The Claims Adjuster The claims adjuster is the contact between the insured and the insurer. He or she can be an employee of the insurer or an independent contractor retained by the insurer to investigate and adjust insurance claims on its behalf.  The adjuster is person charged with investigating a claim to fulfill the promises made by the policy of insurance and establish whether the company is liable to the insured or a claimant and to what extent. The investigation can include interviews of
Video thumbnail: ZALMA’S INSURANCE FRAUD LETTER - JULY 15, 2020
18:32

ZALMA’S INSURANCE FRAUD LETTER – JULY 15, 2020

Insurance Fraud Is Often A Violent Crime Murder as a Side-Effect To An Insurance Fraud There is a myth that abounds in the criminal and civil courts of the United States that insurance fraud is a non-violent crime. Abdullah Alkhalidi (“Alkhalidi”) was convicted of murder, robbery, and theft. The Indiana state court denied relief, holding Alkhalidi’s innocence claim strongly indicated he would not have accepted the plea deal. The state court also held that Indiana requires a defendant to adm
Video thumbnail: A Video Explaining How the Law of Unintended Consequences Destroyed the the Tort of Bad Faith
18:11

A Video Explaining How the Law of Unintended Consequences Destroyed the the Tort of Bad Faith

The Law of Unintended Consequences and the Tort of Bad Faith The concept of unintended consequences is one of the building blocks of economics. Adam Smith’s “invisible hand,” the most famous metaphor in social science, is an example of a positive unintended consequence. Most often, however, the law of unintended consequences illuminates the perverse unanticipated effects of legislation and regulation. In 1692 the English philosopher John Locke, a forerunner of modern economists, urged the defe
Video thumbnail: A Video Explaining the Claims Made CGL
15:25

A Video Explaining the Claims Made CGL

The insurance industry spent 10 years trying to restrict their liability for long tail losses. They tried wording that would prohibit stacking, as well as wording that would only allow coverage for losses first discovered during the policy period. “Claims Made” wording, which would only allow coverage to be triggered upon the making of a claim, and limited “occurrence” coverages were also attempted. Ultimately, the decision was made by the ISO and its supporters to use a Claims Made approach, p
Video thumbnail: California Fair Claims Settlement Practices Regulations

California Fair Claims Settlement Practices Regulations

The Reasons Behind the California Fair Claims Settlement Practices Regulations In 1993 the state of California determined that the insurance industry needed to be regulated to stop insurers from treating the people insured badly and without good faith. It created a set of Regulations called the “California Fair Claims Settlement Practices Regulations” (the “Regulations) to enforce the mandate created by the California Fair Claims Settlement Practices statute, California Insurance Code Section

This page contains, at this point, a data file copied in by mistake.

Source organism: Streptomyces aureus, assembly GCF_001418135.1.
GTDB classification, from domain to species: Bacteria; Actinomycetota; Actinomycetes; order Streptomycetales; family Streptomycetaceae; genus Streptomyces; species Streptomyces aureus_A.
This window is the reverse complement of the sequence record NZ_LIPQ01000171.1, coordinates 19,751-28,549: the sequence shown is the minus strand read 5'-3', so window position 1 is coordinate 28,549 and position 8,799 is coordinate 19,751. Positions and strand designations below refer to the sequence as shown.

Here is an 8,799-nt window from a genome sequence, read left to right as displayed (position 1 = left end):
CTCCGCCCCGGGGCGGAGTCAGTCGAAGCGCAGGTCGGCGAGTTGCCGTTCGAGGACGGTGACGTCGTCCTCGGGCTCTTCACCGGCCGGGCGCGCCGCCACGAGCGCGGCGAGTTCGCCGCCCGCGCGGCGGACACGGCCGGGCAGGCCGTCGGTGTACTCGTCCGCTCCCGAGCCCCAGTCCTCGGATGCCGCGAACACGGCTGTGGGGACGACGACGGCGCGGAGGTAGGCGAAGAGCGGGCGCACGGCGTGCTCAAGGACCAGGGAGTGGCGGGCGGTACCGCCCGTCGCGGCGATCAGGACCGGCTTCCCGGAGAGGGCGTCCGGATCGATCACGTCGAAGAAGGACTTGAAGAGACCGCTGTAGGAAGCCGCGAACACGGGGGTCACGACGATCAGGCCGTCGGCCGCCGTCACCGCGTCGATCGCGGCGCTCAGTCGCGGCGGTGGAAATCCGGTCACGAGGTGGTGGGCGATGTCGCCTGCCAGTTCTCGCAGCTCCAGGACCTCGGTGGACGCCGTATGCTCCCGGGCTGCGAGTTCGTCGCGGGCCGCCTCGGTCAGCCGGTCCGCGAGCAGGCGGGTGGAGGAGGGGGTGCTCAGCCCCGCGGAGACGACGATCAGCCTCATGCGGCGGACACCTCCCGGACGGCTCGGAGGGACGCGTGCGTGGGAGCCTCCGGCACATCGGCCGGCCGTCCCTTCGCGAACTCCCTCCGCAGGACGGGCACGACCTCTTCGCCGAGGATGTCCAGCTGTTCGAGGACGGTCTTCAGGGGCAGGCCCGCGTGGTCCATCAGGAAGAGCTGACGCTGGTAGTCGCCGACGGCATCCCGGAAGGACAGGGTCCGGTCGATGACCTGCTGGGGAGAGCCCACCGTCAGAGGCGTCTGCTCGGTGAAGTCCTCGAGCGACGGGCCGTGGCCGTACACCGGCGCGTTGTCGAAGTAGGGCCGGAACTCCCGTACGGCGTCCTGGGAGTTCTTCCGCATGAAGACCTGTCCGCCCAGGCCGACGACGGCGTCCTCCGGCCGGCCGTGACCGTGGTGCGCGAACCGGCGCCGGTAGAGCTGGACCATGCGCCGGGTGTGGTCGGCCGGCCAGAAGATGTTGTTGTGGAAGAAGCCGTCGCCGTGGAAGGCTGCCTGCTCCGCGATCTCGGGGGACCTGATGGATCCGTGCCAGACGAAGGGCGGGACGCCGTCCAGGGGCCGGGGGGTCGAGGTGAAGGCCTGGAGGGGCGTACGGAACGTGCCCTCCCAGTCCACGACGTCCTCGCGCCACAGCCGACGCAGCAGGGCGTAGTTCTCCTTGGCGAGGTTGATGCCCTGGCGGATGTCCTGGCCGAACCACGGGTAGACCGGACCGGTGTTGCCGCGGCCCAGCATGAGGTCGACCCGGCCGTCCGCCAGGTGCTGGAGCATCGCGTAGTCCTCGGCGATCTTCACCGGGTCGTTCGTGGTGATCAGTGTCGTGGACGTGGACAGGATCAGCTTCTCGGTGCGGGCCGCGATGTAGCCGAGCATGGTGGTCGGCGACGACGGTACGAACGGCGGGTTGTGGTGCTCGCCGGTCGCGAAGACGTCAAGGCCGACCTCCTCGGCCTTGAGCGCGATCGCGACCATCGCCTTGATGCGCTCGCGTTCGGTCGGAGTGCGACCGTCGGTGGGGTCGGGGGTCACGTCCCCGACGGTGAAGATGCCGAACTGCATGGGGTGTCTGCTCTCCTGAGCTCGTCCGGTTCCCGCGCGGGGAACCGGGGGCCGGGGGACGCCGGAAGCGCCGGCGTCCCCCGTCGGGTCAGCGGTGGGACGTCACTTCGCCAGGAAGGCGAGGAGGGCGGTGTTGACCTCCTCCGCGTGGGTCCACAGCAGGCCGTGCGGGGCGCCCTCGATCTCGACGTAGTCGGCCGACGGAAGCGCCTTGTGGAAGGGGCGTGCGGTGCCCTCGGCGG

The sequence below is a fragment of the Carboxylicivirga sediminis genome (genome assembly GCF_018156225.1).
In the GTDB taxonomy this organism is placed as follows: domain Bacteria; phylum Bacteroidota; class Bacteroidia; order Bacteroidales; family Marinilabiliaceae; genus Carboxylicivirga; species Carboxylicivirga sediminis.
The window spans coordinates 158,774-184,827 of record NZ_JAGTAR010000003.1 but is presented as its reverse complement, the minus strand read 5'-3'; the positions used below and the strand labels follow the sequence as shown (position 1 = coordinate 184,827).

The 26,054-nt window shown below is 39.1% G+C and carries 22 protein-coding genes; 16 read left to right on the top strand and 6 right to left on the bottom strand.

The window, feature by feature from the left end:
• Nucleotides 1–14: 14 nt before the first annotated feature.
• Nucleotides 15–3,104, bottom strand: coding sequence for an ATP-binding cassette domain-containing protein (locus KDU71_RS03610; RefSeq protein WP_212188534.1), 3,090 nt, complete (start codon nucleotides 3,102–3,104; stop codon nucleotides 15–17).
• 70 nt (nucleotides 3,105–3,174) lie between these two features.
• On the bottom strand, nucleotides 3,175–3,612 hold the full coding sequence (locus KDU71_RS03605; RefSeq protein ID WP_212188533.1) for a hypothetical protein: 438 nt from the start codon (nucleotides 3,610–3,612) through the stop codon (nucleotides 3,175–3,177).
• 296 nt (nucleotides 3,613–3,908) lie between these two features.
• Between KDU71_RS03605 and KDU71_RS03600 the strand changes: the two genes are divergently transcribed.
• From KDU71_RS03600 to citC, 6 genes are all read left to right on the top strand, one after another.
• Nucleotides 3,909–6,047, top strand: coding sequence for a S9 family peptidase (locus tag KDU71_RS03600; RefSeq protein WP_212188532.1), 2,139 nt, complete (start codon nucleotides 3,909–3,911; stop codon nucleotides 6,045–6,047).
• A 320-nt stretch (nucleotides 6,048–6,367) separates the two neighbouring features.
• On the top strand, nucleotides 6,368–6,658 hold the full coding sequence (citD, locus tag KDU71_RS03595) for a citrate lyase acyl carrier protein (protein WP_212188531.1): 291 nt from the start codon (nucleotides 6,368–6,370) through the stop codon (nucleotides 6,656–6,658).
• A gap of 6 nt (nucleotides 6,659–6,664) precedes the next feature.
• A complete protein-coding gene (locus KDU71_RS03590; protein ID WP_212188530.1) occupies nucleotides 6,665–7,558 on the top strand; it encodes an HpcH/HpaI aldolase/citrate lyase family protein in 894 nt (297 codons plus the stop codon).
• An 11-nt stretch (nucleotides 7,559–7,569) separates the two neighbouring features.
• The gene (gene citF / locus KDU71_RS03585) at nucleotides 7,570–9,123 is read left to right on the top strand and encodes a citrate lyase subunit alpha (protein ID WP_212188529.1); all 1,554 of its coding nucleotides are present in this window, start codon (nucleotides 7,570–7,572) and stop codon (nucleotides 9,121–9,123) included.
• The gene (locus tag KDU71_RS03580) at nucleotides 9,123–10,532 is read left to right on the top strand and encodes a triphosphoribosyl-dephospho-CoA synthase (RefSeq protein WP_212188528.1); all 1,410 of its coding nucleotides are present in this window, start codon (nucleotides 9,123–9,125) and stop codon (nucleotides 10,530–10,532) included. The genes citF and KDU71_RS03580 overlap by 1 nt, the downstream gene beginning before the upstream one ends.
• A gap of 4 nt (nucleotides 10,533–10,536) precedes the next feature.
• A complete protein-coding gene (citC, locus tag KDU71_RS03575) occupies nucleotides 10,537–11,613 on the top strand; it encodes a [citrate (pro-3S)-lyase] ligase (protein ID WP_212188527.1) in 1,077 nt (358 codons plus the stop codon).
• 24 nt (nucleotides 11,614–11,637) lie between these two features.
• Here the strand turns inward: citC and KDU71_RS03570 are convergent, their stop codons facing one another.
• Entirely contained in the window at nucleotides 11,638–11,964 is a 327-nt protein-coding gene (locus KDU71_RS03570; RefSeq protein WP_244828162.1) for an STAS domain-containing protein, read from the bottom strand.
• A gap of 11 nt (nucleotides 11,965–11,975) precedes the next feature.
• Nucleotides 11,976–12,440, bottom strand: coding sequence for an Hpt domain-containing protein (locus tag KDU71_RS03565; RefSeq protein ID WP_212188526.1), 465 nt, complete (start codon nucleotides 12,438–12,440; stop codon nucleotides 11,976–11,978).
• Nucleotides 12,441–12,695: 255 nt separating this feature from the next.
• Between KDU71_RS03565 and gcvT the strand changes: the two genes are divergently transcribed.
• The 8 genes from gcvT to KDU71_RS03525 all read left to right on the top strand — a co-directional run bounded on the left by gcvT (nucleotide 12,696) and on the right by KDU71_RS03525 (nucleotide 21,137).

Video thumbnail: Ethics and The Insurance Product
16:53

Ethics and The Insurance Product

The basic insurance product is a promise that the insurer may never be called upon to fulfill. The value of the promise is based on the trust of the policyholder in the insurer being able and willing to fulfill the promises made by the insurance policy. Gallup polls since 1977 have consistently ranked insurance sales persons among the lowest in terms of perceived honesty and ethical standards. In the November 1999 poll, insurance sales persons ranked third from last, just above telemarketers
Video thumbnail: Considerations for Early Settlement of Construction Defect Claims
17:29

Considerations for Early Settlement of Construction Defect Claims

It is an axiom followed by almost every attorney that the sooner a suit is settled the less it will cost the defendants. Invariably as suits drag on, as discovery is received and analyzed, the positions of the parties become less amenable to compromise. If defendants and their counsel believe that liability against the defendant is reasonably clear, they should work to bring the parties together to attempt an early settlement. Some of the reasons for the early settlement are discussed below. Ad
Video thumbnail: A Video Explaining How to Negotiate the Settlement of a Liability Claim
19:28

A Video Explaining How to Negotiate the Settlement of a Liability Claim

After the adjuster determines that coverage exists, that the insured is probably liable for causing bodily injury or property damage to a third person, the adjuster must negotiate a settlement with the claimant or his or her attorney. Just like the plaintiff’s attorney in a personal injury case, the insurance adjuster will investigate the claim – the facts of the accident and the plaintiff’s damages. A very skillful and well-prepared insurance adjuster will often know more about the accident a
Video thumbnail: Heads I Win, Tails You Lose - True Crime Stories of Insurance Fraud
14:55

Heads I Win, Tails You Lose – True Crime Stories of Insurance Fraud

This video includes two true crime stories from my book “Heads I Win, Tails You Lose. The title, “Heads I Win, Tails You Lose” is meant to describe insurance fraud as it works in the Unites States. It means that whenever a person succeeds in perpetrating an insurance fraud everyone who buys insurance is the loser. If the fraud succeeds the insurer must charge more premium to cover the expense of defending the fraud and payment of funds to the fraud perpetrator. If the fraud fails the insurer m
Video thumbnail: How the Covenant of Good Faith and Fair Dealing Requires Ethical Insurance Representatives
16:11

How the Covenant of Good Faith and Fair Dealing Requires Ethical Insurance Representatives

ETHICS FOR THE INSURANCE PROFESSIONAL Insurance is, by definition, a business of the utmost good faith. This means that both parties to the contract of insurance must act fairly and in good faith to each other and do nothing that will deprive the other of the benefits the contract of insurance promised. Without the covenant of good faith and fair dealing and ethical people who work in the insurance industry applying and fulfilling the covenant, insurance is impossible. One cannot act fairly a